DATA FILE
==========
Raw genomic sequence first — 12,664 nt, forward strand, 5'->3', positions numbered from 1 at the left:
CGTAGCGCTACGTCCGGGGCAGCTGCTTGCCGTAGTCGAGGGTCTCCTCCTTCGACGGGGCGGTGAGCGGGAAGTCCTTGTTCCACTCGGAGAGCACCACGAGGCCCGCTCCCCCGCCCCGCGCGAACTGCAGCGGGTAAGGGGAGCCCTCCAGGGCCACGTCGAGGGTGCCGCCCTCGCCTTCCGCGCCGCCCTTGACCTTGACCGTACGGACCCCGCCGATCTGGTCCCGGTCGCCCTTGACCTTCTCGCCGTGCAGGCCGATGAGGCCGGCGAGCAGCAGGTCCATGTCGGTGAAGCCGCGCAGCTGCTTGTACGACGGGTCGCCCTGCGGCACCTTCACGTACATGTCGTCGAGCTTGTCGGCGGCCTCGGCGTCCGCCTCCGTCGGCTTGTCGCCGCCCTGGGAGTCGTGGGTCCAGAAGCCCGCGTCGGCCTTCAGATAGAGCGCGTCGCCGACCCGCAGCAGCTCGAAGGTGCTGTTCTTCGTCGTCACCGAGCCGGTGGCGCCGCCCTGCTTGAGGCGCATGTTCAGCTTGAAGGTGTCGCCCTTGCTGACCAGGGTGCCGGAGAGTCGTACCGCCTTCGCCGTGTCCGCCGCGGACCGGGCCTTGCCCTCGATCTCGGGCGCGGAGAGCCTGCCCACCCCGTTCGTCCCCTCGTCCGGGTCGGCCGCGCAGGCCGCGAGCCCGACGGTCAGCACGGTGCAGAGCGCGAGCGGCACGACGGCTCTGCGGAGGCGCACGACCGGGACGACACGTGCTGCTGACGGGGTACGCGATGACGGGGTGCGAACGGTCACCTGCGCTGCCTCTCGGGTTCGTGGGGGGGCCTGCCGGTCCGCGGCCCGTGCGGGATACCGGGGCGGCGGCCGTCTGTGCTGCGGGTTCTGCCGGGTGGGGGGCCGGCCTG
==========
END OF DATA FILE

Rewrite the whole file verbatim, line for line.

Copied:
Raw genomic sequence first — 12,664 nt, forward strand, 5'->3', positions numbered from 1 at the left:
CGTAGCGCTACGTCCGGGGCAGCTGCTTGCCGTAGTCGAGGGTCTCCTCCTTCGACGGGGCGGTGAGCGGGAAGTCCTTGTTCCACTCGGAGAGCACCACGAGGCCCGCTCCCCCGCCCCGCGCGAACTGCAGCGGGTAAGGGGAGCCCTCCAGGGCCACGTCGAGGGTGCCGCCCTCGCCTTCCGCGCCGCCCTTGACCTTGACCGTACGGACCCCGCCGATCTGGTCCCGGTCGCCCTTGACCTTCTCGCCGTGCAGGCCGATGAGGCCGGCGAGCAGCAGGTCCATGTCGGTGAAGCCGCGCAGCTGCTTGTACGACGGGTCGCCCTGCGGCACCTTCACGTACATGTCGTCGAGCTTGTCGGCGGCCTCGGCGTCCGCCTCCGTCGGCTTGTCGCCGCCCTGGGAGTCGTGGGTCCAGAAGCCCGCGTCGGCCTTCAGATAGAGCGCGTCGCCGACCCGCAGCAGCTCGAAGGTGCTGTTCTTCGTCGTCACCGAGCCGGTGGCGCCGCCCTGCTTGAGGCGCATGTTCAGCTTGAAGGTGTCGCCCTTGCTGACCAGGGTGCCGGAGAGTCGTACCGCCTTCGCCGTGTCCGCCGCGGACCGGGCCTTGCCCTCGATCTCGGGCGCGGAGAGCCTGCCCACCCCGTTCGTCCCCTCGTCCGGGTCGGCCGCGCAGGCCGCGAGCCCGACGGTCAGCACGGTGCAGAGCGCGAGCGGCACGACGGCTCTGCGGAGGCGCACGACCGGGACGACACGTGCTGCTGACGGGGTACGCGATGACGGGGTGCGAACGGTCACCTGCGCTGCCTCTCGGGTTCGTGGGGGGGCCTGCCGGTCCGCGGCCCGTGCGGGATACCGGGGCGGCGGCCGTCTGTGCTGCGGGTTCTGCCGGGTGGGGGGCCGGCCTG